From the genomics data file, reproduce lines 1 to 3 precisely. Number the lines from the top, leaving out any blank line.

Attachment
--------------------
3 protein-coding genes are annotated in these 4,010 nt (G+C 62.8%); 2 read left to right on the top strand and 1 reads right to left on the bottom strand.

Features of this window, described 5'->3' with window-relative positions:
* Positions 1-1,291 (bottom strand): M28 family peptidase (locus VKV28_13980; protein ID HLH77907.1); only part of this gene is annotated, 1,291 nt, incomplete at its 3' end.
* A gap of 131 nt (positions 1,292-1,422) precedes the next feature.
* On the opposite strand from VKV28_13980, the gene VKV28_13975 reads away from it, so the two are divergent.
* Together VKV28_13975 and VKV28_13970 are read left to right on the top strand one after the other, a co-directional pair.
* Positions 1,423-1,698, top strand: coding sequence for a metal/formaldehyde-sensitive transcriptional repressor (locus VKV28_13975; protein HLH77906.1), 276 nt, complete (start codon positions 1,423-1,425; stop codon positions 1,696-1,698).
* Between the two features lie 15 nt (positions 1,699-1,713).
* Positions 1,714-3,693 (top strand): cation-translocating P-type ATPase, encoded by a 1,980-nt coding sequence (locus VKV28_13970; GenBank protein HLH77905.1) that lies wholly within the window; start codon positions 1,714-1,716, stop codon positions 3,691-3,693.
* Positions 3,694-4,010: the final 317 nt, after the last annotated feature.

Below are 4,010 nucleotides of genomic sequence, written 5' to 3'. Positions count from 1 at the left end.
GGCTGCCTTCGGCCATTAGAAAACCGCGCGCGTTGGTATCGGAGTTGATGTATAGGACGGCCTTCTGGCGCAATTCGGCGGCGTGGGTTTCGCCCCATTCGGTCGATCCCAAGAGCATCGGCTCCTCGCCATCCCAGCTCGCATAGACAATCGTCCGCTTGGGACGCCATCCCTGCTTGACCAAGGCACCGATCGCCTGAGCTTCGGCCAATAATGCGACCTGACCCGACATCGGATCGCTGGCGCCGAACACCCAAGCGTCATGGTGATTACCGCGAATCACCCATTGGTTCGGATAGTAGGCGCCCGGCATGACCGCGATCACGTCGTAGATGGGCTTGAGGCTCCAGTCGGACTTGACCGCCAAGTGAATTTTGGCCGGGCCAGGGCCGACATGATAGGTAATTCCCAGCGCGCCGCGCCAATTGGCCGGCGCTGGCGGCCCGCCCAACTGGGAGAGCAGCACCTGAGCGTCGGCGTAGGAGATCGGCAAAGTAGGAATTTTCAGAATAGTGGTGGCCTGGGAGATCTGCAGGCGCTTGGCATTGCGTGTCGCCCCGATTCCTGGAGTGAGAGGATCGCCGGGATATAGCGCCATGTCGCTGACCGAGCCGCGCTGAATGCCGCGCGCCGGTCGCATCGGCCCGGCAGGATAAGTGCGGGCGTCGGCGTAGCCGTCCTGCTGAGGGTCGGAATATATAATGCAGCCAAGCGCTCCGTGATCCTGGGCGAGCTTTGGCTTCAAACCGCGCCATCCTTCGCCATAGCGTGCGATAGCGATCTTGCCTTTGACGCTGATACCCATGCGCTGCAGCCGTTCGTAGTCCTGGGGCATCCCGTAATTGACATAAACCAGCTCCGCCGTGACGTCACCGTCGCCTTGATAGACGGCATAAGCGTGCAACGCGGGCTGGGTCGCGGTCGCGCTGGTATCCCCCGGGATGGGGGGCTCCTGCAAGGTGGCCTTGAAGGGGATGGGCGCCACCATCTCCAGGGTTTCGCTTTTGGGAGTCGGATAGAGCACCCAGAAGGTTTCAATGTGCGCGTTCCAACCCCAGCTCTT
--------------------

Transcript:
3 protein-coding genes are annotated in these 4,010 nt (G+C 62.8%); 2 read left to right on the top strand and 1 reads right to left on the bottom strand.

Features of this window, described 5'->3' with window-relative positions:
* Positions 1-1,291 (bottom strand): M28 family peptidase (locus VKV28_13980; protein ID HLH77907.1); only part of this gene is annotated, 1,291 nt, incomplete at its 3' end.